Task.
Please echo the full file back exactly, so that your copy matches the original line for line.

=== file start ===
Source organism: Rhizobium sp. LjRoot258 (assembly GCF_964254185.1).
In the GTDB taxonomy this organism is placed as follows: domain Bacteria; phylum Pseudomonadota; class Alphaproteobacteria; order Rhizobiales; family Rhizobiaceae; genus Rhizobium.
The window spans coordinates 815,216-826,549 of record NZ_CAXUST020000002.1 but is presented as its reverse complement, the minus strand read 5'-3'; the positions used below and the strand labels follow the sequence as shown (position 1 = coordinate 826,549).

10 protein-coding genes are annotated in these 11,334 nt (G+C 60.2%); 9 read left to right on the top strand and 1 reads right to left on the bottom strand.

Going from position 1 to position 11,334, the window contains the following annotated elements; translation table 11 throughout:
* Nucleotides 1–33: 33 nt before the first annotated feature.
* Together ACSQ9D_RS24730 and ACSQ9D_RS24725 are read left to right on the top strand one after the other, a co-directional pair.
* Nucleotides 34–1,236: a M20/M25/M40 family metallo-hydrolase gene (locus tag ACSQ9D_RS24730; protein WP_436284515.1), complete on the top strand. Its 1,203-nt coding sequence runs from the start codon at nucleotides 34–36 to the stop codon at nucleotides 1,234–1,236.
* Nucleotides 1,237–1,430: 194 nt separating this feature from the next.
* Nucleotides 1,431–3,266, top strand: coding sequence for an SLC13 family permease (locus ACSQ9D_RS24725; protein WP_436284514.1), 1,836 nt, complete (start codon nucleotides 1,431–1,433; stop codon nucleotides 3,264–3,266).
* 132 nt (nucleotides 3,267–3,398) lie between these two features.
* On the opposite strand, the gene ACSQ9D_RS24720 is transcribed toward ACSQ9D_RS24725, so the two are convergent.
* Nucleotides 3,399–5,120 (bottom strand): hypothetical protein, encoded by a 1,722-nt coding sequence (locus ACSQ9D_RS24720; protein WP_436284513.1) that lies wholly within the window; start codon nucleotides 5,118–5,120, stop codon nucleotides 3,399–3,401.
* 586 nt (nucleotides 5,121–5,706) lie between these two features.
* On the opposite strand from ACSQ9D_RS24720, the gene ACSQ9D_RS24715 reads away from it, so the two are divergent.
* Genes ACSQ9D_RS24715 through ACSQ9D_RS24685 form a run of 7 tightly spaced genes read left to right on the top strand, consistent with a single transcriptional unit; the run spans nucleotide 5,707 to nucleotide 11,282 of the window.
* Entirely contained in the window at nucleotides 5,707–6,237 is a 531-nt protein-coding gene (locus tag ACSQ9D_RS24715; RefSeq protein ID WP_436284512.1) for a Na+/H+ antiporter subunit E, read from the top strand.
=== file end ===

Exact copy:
Source organism: Rhizobium sp. LjRoot258 (assembly GCF_964254185.1).
In the GTDB taxonomy this organism is placed as follows: domain Bacteria; phylum Pseudomonadota; class Alphaproteobacteria; order Rhizobiales; family Rhizobiaceae; genus Rhizobium.
The window spans coordinates 815,216-826,549 of record NZ_CAXUST020000002.1 but is presented as its reverse complement, the minus strand read 5'-3'; the positions used below and the strand labels follow the sequence as shown (position 1 = coordinate 826,549).

10 protein-coding genes are annotated in these 11,334 nt (G+C 60.2%); 9 read left to right on the top strand and 1 reads right to left on the bottom strand.

Going from position 1 to position 11,334, the window contains the following annotated elements; translation table 11 throughout:
* Nucleotides 1–33: 33 nt before the first annotated feature.
* Together ACSQ9D_RS24730 and ACSQ9D_RS24725 are read left to right on the top strand one after the other, a co-directional pair.
* Nucleotides 34–1,236: a M20/M25/M40 family metallo-hydrolase gene (locus tag ACSQ9D_RS24730; protein WP_436284515.1), complete on the top strand. Its 1,203-nt coding sequence runs from the start codon at nucleotides 34–36 to the stop codon at nucleotides 1,234–1,236.
* Nucleotides 1,237–1,430: 194 nt separating this feature from the next.
* Nucleotides 1,431–3,266, top strand: coding sequence for an SLC13 family permease (locus ACSQ9D_RS24725; protein WP_436284514.1), 1,836 nt, complete (start codon nucleotides 1,431–1,433; stop codon nucleotides 3,264–3,266).
* 132 nt (nucleotides 3,267–3,398) lie between these two features.
* On the opposite strand, the gene ACSQ9D_RS24720 is transcribed toward ACSQ9D_RS24725, so the two are convergent.
* Nucleotides 3,399–5,120 (bottom strand): hypothetical protein, encoded by a 1,722-nt coding sequence (locus ACSQ9D_RS24720; protein WP_436284513.1) that lies wholly within the window; start codon nucleotides 5,118–5,120, stop codon nucleotides 3,399–3,401.
* 586 nt (nucleotides 5,121–5,706) lie between these two features.
* On the opposite strand from ACSQ9D_RS24720, the gene ACSQ9D_RS24715 reads away from it, so the two are divergent.
* Genes ACSQ9D_RS24715 through ACSQ9D_RS24685 form a run of 7 tightly spaced genes read left to right on the top strand, consistent with a single transcriptional unit; the run spans nucleotide 5,707 to nucleotide 11,282 of the window.
* Entirely contained in the window at nucleotides 5,707–6,237 is a 531-nt protein-coding gene (locus tag ACSQ9D_RS24715; RefSeq protein ID WP_436284512.1) for a Na+/H+ antiporter subunit E, read from the top strand.